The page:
Dear speech-fans and friends,
How to catch the audience’s attention?
Speechwriters’ and speakers’ recurring question.
Our selection this month focuses on refreshing
openings, tangible examples, and ceremonial speeches and how they throw light
on our challenges today.
You may also like to listen
to a selection of Nobel Peace Lectures, in French and English, gathered by the
radio station France culture in these times between the announcement of the
Nobel Prizes (early October) and the Lectures to come (early December).
Even better, let’s meet! Our fellow speechwriter Jan
Sonneveld – whom I met at the World conference of the Professional
Speechwriters Association in Washington earlier this month – will be in town on
November 25th. Save your lunchbreak to meet this talented colleague (see his
Vital speech: How
Speechwriting Changed Me, or his Twitter
A « save-the-date » is following this mail.
Enjoy the reading, the listening, and the networking.
selection of refreshing openings:
Everyone here will have noted that the European Union has had a lot of
media coverage in the past months – and not all of it flattering.
We have heard a lot about the Greek crisis and we have seen and heard about
hundreds of thousands of refugees seeking shelter from war-torn areas, and many
more displaced in neighbouring countries.
Something which has given space to numerous articles, radio and TV coverage
throughout not only Europe but the rest of the world.
Europe’s responses are watched closely all over the world. And I
believe that all our responses will have profound implications for Europe’s
future and our place in the world.
But beyond the news and the front page headlines, we also get a lot of work
done. We do have a European Union that works; takes decisions; and delivers.
But a working machine room generally does not make it to the headlines.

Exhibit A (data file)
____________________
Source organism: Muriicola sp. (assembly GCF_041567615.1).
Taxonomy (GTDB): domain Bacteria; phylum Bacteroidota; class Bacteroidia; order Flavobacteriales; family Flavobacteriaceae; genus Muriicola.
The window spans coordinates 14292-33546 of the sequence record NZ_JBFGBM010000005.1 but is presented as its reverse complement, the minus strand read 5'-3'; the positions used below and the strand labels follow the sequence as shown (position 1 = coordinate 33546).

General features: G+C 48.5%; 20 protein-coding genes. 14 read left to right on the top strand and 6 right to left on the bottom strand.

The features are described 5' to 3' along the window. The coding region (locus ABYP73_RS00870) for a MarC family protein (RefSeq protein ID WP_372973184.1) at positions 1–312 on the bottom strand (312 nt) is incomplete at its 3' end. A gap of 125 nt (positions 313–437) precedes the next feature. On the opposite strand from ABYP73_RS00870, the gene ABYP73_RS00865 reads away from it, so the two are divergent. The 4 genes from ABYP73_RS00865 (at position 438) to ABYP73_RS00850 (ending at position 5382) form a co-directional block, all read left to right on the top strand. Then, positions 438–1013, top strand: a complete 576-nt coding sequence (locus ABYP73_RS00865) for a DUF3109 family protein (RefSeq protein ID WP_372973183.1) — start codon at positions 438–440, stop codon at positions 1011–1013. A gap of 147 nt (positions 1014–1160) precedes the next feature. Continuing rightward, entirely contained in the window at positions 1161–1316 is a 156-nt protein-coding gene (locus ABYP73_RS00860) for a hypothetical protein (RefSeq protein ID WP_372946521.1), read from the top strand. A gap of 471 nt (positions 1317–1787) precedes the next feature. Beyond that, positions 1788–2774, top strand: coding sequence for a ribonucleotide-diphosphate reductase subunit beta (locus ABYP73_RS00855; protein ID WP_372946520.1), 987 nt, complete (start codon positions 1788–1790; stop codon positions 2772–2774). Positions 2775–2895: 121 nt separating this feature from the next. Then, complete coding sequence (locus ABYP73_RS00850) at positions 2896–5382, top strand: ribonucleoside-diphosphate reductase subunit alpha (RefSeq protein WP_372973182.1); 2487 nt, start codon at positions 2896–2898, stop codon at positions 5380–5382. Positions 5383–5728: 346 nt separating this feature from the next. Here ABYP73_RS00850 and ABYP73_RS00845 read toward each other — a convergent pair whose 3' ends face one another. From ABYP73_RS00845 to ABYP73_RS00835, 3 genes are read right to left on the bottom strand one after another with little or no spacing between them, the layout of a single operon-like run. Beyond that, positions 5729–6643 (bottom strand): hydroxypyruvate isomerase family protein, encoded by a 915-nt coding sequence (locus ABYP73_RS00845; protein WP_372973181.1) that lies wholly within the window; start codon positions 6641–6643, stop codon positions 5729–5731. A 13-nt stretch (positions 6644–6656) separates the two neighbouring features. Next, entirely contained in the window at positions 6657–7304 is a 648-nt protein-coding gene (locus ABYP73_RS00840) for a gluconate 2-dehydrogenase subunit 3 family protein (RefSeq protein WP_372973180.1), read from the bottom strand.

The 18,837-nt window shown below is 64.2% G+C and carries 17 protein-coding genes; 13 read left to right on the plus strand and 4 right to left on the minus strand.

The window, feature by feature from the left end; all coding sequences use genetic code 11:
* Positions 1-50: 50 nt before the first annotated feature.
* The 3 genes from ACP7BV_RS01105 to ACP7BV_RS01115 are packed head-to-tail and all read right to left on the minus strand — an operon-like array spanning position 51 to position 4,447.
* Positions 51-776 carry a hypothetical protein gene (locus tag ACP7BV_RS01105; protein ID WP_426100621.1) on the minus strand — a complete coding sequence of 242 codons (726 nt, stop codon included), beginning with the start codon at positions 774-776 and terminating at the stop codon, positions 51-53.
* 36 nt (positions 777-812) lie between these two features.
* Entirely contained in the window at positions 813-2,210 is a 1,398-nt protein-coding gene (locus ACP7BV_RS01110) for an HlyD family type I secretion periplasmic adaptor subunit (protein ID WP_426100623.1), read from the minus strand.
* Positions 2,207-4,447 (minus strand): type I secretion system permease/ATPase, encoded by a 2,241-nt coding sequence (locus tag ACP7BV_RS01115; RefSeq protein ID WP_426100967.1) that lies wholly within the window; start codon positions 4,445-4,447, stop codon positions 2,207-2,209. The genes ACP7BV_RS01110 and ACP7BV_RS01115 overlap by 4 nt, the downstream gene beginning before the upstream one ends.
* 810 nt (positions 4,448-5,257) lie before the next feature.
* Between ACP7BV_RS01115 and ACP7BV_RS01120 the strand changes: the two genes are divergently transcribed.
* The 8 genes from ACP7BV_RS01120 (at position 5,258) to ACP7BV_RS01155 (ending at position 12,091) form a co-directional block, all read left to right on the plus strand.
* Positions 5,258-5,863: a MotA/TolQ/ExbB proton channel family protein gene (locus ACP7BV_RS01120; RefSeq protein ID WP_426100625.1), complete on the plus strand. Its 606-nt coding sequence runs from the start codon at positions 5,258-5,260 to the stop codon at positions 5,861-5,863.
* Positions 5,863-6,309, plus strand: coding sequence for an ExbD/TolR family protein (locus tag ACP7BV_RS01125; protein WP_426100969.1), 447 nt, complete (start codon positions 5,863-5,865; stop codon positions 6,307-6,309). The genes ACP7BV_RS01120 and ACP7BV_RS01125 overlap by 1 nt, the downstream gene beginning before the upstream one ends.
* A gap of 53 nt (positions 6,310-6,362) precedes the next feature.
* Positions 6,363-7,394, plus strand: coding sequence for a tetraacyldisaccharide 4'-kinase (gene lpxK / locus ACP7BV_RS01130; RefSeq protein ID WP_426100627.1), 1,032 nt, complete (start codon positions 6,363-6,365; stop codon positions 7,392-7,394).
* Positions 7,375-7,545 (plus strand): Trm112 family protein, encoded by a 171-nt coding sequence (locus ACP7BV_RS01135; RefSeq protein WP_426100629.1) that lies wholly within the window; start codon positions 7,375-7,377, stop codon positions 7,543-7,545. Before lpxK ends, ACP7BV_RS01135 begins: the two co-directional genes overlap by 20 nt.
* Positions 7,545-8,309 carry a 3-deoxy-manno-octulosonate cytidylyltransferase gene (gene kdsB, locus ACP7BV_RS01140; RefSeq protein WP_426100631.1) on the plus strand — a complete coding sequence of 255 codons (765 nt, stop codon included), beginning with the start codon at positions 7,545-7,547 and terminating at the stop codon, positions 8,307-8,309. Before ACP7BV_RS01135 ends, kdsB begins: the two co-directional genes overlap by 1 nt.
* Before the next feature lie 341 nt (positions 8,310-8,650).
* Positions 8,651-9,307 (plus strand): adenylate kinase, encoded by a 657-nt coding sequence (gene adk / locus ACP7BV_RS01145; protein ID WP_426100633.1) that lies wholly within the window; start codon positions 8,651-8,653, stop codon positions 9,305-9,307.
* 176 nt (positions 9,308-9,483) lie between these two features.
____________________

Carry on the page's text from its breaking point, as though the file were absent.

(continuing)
This is something important both for Europe and for the rest of the World.
Commissioner Vestager, The Values of Competition
Policy, 13 October 2015
Kept indoors during the French revolutionary years − and in search of a worthwhile
distraction − a young Parisian called Sophie Germain turned to studying her
father's library. From intellectual works like Montucla's Histoire des
Mathématiques, Sophie soon discovered a deep love and a remarkable talent for
mathematics. Though her alarmed parents took away her warm clothes, and refused
to light a fire in her bedroom, Sophie wrapped herself in blankets and
continued to study mathematical theorems into the night by candlelight. (…).
Ladies and gentlemen, though every barrier imaginable was thrown in her
path, Sophie Germain succeeded through hard work and perseverance: educating
herself, hiding her true identity and withstanding the social pressure to
conform to traditional expectations.
What I take from her story is that there have always been barriers to
thought and innovation, but those barriers can be overcome.
Commissioner Moedas, Innovation Potential in the
Digital Age, 21 October 2015
It is a particular pleasure to be able to congratulate this year's winner
Ross Murdoch for an excellent and thoughtful essay. And yes, as this is an
event to promote ethics, I feel I should make clear I did actually read it. I
didn't outsource it. Or give it to a compliance officer to read. I read it
myself, which seems to me in the spirit
Commissioner Hill, 2015 Award for the Robin Cosgrove
Prize for Ethics, 15 October 2015
At the bottom of all forms of hatred, is the fact that you are targeted
purely for who you are. No matter what you do, or what you say, you are
targeted for who you are, something you can do nothing about. It's just who you
are. Whether it's being scared of wearing your headscarf in public places, or
covering your kippa with a baseball cap. Not being able to go about your daily
business without a knot in your stomach, knowing the casual insults, the jokes,